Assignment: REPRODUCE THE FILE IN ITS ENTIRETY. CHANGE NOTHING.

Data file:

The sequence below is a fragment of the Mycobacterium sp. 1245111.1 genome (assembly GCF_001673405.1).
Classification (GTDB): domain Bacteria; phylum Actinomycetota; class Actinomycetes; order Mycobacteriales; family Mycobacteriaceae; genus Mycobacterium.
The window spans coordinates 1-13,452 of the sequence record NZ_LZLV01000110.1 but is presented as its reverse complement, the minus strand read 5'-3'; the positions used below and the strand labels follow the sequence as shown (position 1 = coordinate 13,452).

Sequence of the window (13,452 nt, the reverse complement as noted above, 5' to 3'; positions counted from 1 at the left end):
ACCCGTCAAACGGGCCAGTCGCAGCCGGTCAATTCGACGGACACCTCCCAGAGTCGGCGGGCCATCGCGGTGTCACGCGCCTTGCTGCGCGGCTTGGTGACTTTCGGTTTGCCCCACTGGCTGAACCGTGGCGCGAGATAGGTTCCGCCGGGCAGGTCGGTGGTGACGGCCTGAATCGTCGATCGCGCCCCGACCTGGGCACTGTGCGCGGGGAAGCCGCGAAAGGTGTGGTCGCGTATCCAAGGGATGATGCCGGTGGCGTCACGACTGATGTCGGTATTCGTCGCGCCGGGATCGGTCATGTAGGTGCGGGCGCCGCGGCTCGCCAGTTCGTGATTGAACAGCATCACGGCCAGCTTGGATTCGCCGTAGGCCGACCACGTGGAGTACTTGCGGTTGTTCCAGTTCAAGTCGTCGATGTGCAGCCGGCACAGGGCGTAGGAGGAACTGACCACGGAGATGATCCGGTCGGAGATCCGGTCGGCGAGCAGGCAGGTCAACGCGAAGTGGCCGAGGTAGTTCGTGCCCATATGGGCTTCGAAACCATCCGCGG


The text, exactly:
The sequence below is a fragment of the Mycobacterium sp. 1245111.1 genome (assembly GCF_001673405.1).
Classification (GTDB): domain Bacteria; phylum Actinomycetota; class Actinomycetes; order Mycobacteriales; family Mycobacteriaceae; genus Mycobacterium.
The window spans coordinates 1-13,452 of the sequence record NZ_LZLV01000110.1 but is presented as its reverse complement, the minus strand read 5'-3'; the positions used below and the strand labels follow the sequence as shown (position 1 = coordinate 13,452).

Sequence of the window (13,452 nt, the reverse complement as noted above, 5' to 3'; positions counted from 1 at the left end):
ACCCGTCAAACGGGCCAGTCGCAGCCGGTCAATTCGACGGACACCTCCCAGAGTCGGCGGGCCATCGCGGTGTCACGCGCCTTGCTGCGCGGCTTGGTGACTTTCGGTTTGCCCCACTGGCTGAACCGTGGCGCGAGATAGGTTCCGCCGGGCAGGTCGGTGGTGACGGCCTGAATCGTCGATCGCGCCCCGACCTGGGCACTGTGCGCGGGGAAGCCGCGAAAGGTGTGGTCGCGTATCCAAGGGATGATGCCGGTGGCGTCACGACTGATGTCGGTATTCGTCGCGCCGGGATCGGTCATGTAGGTGCGGGCGCCGCGGCTCGCCAGTTCGTGATTGAACAGCATCACGGCCAGCTTGGATTCGCCGTAGGCCGACCACGTGGAGTACTTGCGGTTGTTCCAGTTCAAGTCGTCGATGTGCAGCCGGCACAGGGCGTAGGAGGAACTGACCACGGAGATGATCCGGTCGGAGATCCGGTCGGCGAGCAGGCAGGTCAACGCGAAGTGGCCGAGGTAGTTCGTGCCCATATGGGCTTCGAAACCATCCGCGG